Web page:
I saw this assertion go by and it stood out:
The bigger cost would be the cost of not patching. Such items as downtime will affect more staff/users than patching will.
The issue so far has been black and white.
There is a black and white difference between devices that face the internet and those that are not accessible to or from the ‘Net.
But what about the “grey”? No all patches have the same criticality even for ‘Net-facing devices.
And there’s more to security – even of the Internet-facing devices – than patching software.
I subscribe to the SANS @RISK: The Consensus Security Vulnerability
Alert, which summarizing the most important vulnerabilities and exploitsidentified during the past week. Along with the CVE it gives a brief description. No mention of criticality, but presumably you can figured it out, since in the past Microsoft has deemed as ‘non critical’ vulnerabilities that the community at large has deemed very critical.
Yes, you have to figure out how important it is rather than take a “fix it all right now” attitude.
Stop and think: what controls do you have in place that will mitigate the threat(s) that can exploit this vulnerability? What will be the effect if this vulnerability *is* exploited? Can that be mitigated?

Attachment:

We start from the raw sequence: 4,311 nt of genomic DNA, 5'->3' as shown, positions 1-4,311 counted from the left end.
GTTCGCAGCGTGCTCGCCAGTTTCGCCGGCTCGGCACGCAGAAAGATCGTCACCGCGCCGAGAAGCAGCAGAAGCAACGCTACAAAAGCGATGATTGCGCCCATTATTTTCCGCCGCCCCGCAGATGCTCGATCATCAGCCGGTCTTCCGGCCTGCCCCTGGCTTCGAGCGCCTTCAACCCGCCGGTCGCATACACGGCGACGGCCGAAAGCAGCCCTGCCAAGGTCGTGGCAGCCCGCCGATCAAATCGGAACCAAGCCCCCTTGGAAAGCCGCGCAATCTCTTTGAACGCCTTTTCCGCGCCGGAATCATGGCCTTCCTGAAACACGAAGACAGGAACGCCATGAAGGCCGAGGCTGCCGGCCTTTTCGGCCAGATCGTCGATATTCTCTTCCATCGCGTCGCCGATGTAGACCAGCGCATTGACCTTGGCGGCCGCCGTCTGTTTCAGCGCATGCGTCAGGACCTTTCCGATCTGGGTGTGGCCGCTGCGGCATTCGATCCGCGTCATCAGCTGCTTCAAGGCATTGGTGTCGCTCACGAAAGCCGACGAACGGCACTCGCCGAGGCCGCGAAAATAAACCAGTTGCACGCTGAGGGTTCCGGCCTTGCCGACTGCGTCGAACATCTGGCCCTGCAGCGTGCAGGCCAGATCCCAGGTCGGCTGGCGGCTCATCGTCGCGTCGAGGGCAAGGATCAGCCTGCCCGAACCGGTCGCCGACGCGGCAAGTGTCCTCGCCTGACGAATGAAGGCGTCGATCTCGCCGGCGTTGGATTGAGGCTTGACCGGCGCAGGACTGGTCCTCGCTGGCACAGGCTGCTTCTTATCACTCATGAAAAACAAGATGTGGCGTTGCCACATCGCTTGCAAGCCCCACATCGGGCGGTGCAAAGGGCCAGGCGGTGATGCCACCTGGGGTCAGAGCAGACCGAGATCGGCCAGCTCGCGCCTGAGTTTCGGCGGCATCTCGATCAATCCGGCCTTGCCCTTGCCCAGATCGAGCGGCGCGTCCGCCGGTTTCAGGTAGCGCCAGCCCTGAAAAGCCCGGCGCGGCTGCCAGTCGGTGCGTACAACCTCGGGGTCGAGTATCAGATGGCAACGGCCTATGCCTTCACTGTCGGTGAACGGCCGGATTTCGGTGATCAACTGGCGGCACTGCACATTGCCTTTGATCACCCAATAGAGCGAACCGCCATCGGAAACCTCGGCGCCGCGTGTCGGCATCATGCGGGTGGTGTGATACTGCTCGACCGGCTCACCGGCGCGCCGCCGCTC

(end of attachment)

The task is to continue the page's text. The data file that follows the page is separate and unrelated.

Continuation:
All in all, you *should* have controls in place that *will* mitigate *potential* as well as actual flaws and vulnerabilities. You shouldn’t need to wait or a vendor or third party to tell you there is a hole that you need to fix. Let’s face it we all know that all software, even the patches, is going to be buggy. Anyone who designs on the assumption that it it isn’t is living in a dream world.
Like, how rapidly are you upgrading to Windows-7?
And why? (or why not?)
Perhaps its a ‘new can of worms’. Many people running well stabilized versions of XP are reluctant to upgrade since they fear that the new starting point will be a step backwards for them.
One size doesn’t fit all.
This might not be the fix you’re looking for, anyway, so move along.
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